I cannot take the credit for this description. I thought that was what everybody else called them. Hmm. Perhaps I translated to the term literally from something I read in French and Portuguese?
Perhaps the original French or Portuguese writer was being original in their description? Who knows?

I don't mind them so much, but having relinquished the really wonderful articulated paper holder I once had for these occasions, I do not like the sore neck I get from reading these documents as print-outs.


 

Steve Kerry  Identity Verified
Local time: 18:51
German to English
Paper holder? Apr 29, 2013

Allison Wright wrote:

I don't mind them so much, but having relinquished the really wonderful articulated paper holder I once had for these occasions, I do not like the sore neck I get from reading these documents as print-outs.


Takes me back to the 1990s... grins


 

Julian Holmes  Identity Verified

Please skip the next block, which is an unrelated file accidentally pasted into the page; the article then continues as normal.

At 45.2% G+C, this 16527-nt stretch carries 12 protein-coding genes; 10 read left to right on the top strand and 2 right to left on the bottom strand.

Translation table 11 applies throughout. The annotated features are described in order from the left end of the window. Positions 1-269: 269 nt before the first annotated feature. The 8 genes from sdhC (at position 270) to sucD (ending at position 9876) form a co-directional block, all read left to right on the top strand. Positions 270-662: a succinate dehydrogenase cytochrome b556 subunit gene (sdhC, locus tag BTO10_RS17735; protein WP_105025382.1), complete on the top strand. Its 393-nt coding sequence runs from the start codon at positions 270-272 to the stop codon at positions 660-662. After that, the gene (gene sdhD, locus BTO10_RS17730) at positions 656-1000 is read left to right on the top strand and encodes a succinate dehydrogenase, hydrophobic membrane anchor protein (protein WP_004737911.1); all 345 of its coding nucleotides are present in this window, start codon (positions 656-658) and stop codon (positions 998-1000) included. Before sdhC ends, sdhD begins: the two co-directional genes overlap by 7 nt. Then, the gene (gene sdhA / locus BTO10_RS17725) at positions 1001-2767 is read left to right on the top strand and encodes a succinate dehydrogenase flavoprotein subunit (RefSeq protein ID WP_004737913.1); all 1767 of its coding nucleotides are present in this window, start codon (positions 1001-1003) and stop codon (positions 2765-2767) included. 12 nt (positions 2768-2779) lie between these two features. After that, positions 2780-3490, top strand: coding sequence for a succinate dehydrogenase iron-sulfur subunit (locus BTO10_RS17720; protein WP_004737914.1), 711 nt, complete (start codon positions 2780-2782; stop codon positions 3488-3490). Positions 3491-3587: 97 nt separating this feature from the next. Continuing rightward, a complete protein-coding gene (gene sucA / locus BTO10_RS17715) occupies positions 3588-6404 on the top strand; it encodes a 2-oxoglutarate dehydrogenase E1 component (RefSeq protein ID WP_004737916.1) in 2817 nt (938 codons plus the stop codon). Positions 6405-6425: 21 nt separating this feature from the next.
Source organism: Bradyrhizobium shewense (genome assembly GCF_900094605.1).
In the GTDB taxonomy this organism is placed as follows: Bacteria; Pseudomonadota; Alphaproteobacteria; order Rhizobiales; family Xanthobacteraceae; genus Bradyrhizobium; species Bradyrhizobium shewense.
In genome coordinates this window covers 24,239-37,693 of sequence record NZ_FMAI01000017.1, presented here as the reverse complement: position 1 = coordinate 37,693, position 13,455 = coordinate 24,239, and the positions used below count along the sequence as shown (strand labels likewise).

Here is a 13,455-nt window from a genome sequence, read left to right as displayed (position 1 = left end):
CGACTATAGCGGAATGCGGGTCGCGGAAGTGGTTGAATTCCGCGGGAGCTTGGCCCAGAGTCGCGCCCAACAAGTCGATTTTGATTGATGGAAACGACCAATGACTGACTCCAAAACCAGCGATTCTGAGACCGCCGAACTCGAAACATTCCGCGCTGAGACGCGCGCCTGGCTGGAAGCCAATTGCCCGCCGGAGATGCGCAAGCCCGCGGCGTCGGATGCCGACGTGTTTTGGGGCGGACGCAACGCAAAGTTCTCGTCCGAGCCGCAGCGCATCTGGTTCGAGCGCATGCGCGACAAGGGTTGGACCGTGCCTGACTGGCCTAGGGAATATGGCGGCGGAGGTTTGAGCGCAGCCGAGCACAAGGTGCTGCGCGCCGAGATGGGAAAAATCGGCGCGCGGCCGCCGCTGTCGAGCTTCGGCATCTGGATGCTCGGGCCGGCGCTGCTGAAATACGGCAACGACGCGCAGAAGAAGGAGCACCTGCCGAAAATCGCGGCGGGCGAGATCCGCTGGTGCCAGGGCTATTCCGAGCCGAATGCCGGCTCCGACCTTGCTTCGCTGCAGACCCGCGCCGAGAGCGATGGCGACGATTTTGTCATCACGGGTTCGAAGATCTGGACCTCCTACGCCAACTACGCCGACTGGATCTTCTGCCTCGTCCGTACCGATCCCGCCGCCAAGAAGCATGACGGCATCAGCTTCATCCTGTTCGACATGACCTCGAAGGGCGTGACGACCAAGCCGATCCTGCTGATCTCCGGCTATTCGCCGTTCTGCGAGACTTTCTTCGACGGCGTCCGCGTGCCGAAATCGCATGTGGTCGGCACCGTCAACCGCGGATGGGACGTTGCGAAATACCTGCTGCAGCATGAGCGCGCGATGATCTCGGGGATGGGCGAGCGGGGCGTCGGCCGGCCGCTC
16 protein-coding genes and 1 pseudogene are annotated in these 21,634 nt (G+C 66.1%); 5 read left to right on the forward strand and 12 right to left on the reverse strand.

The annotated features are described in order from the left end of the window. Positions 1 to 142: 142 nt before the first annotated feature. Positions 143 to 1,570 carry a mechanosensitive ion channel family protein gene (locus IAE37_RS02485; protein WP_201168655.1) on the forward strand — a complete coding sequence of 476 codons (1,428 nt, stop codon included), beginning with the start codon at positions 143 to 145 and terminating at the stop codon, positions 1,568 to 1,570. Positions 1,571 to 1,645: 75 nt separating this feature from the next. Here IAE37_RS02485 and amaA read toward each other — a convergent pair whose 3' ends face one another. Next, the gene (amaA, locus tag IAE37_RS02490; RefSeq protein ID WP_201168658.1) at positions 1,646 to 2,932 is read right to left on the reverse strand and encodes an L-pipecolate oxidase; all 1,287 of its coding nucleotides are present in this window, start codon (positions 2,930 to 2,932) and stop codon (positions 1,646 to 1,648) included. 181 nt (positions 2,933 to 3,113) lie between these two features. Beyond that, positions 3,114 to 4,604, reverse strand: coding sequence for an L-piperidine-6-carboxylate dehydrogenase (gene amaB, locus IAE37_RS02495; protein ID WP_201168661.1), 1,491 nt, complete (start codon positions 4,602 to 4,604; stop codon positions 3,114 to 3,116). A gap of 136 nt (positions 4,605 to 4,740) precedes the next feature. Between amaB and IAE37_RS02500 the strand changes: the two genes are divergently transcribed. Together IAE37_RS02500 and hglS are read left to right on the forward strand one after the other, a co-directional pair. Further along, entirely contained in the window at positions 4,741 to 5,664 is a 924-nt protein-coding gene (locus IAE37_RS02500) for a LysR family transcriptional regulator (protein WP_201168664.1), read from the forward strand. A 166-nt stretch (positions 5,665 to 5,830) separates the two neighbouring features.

Japan
Local time: 02:51
Member (2011)
Japanese to English
Rates have dropped slightly Apr 30, 2013

But I am rebuilding my customer portfolio and picking up more customers who pay higher and letting the less generous ones die a natural death.

Steve Kerry wrote:

Allison Wright wrote:

dead PDFs


What a lovely way of describing them! The bane of every translator...

Steve K.


@Steve
I'm positive PDF stands for Pretty Dead Format?
Also, dare I mention mechanical typewriters. Ahhh, the good old days! icon_smile.gif


 

Triston Goodwin  Identity Verified
United States
Local time: 11:51
Spanish to English
+ ...
I wonder... Apr 30, 2013

Julian Holmes wrote:

But I am rebuilding my customer portfolio and picking up more customers who pay higher and letting the less generous ones die a natural death.

Steve Kerry wrote:

Allison Wright wrote:

dead PDFs


What a lovely way of describing them! The bane of every translator...

Steve K.


@Steve
I'm positive PDF stands for Pretty Dead Format?
Also, dare I mention mechanical typewriters. Ahhh, the good old days! icon_smile.gif


If one day we'll say the same thing about keyboards or computers. I'm looking forward to the technology that will allow me to translate while I'm asleep.